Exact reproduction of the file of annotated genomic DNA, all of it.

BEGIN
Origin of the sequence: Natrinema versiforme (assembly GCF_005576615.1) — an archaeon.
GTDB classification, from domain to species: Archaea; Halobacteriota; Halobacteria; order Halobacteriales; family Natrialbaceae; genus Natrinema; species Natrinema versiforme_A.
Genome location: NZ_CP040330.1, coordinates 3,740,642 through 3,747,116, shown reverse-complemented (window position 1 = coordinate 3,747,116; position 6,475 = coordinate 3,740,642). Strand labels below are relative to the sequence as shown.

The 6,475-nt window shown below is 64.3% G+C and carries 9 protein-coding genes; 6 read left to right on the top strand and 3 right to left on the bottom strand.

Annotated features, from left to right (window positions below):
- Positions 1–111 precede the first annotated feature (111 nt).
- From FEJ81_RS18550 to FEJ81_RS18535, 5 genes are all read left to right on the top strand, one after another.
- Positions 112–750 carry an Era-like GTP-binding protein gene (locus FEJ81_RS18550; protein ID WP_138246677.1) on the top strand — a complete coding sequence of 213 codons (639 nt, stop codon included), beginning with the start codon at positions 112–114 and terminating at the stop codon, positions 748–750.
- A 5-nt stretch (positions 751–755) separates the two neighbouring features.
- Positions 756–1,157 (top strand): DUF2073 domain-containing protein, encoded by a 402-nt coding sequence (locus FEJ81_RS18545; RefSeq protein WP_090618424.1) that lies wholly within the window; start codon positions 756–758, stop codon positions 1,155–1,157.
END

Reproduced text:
Origin of the sequence: Natrinema versiforme (assembly GCF_005576615.1) — an archaeon.
GTDB classification, from domain to species: Archaea; Halobacteriota; Halobacteria; order Halobacteriales; family Natrialbaceae; genus Natrinema; species Natrinema versiforme_A.
Genome location: NZ_CP040330.1, coordinates 3,740,642 through 3,747,116, shown reverse-complemented (window position 1 = coordinate 3,747,116; position 6,475 = coordinate 3,740,642). Strand labels below are relative to the sequence as shown.

The 6,475-nt window shown below is 64.3% G+C and carries 9 protein-coding genes; 6 read left to right on the top strand and 3 right to left on the bottom strand.

Annotated features, from left to right (window positions below):
- Positions 1–111 precede the first annotated feature (111 nt).
- From FEJ81_RS18550 to FEJ81_RS18535, 5 genes are all read left to right on the top strand, one after another.
- Positions 112–750 carry an Era-like GTP-binding protein gene (locus FEJ81_RS18550; protein ID WP_138246677.1) on the top strand — a complete coding sequence of 213 codons (639 nt, stop codon included), beginning with the start codon at positions 112–114 and terminating at the stop codon, positions 748–750.
- A 5-nt stretch (positions 751–755) separates the two neighbouring features.
- Positions 756–1,157 (top strand): DUF2073 domain-containing protein, encoded by a 402-nt coding sequence (locus FEJ81_RS18545; RefSeq protein WP_090618424.1) that lies wholly within the window; start codon positions 756–758, stop codon positions 1,155–1,157.